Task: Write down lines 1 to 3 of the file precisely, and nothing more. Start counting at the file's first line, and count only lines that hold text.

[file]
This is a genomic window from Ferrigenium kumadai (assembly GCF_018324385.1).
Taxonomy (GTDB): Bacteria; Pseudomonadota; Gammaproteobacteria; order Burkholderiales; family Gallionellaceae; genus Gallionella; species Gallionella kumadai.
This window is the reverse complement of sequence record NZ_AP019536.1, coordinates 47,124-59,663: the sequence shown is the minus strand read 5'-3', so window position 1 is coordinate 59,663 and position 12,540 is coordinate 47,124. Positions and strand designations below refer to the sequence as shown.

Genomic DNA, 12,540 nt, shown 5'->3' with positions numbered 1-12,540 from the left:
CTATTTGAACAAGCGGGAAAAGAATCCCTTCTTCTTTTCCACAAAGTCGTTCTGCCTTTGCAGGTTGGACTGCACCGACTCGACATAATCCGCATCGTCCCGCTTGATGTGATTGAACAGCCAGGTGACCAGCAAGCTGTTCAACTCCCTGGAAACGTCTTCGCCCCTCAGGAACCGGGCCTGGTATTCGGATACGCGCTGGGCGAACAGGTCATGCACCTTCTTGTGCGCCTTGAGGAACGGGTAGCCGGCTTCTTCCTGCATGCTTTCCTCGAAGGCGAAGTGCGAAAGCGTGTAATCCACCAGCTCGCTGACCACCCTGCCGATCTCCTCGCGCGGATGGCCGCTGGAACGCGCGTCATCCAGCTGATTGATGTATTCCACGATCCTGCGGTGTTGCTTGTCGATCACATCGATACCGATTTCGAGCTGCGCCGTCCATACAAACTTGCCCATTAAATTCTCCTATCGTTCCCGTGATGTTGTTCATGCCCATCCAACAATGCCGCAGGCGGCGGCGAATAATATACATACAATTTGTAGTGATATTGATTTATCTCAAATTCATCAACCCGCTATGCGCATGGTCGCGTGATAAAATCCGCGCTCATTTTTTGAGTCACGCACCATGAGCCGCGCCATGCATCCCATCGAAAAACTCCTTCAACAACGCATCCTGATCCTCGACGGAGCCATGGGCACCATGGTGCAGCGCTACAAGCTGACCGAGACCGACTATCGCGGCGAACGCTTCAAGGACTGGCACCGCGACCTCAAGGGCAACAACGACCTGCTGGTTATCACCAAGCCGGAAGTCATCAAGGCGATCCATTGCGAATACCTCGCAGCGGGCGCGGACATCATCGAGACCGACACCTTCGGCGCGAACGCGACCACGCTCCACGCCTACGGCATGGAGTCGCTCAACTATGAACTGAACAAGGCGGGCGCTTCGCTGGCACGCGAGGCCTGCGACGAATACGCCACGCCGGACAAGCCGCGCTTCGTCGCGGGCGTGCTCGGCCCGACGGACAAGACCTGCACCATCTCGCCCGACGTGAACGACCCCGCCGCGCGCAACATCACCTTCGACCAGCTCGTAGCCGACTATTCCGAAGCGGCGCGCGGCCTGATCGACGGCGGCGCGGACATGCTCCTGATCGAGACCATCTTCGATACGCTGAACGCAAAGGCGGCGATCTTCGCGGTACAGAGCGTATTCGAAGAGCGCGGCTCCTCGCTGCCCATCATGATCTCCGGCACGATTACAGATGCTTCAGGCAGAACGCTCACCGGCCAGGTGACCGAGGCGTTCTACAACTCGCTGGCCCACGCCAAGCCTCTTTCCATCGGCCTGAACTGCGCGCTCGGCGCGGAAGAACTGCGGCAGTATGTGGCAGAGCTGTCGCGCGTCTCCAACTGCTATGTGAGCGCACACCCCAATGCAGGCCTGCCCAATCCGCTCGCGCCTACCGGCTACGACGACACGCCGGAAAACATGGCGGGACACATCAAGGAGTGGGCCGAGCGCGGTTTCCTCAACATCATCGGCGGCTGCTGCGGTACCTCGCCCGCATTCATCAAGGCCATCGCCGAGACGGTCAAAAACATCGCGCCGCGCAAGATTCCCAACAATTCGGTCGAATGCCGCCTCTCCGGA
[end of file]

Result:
This is a genomic window from Ferrigenium kumadai (assembly GCF_018324385.1).
Taxonomy (GTDB): Bacteria; Pseudomonadota; Gammaproteobacteria; order Burkholderiales; family Gallionellaceae; genus Gallionella; species Gallionella kumadai.
This window is the reverse complement of sequence record NZ_AP019536.1, coordinates 47,124-59,663: the sequence shown is the minus strand read 5'-3', so window position 1 is coordinate 59,663 and position 12,540 is coordinate 47,124. Positions and strand designations below refer to the sequence as shown.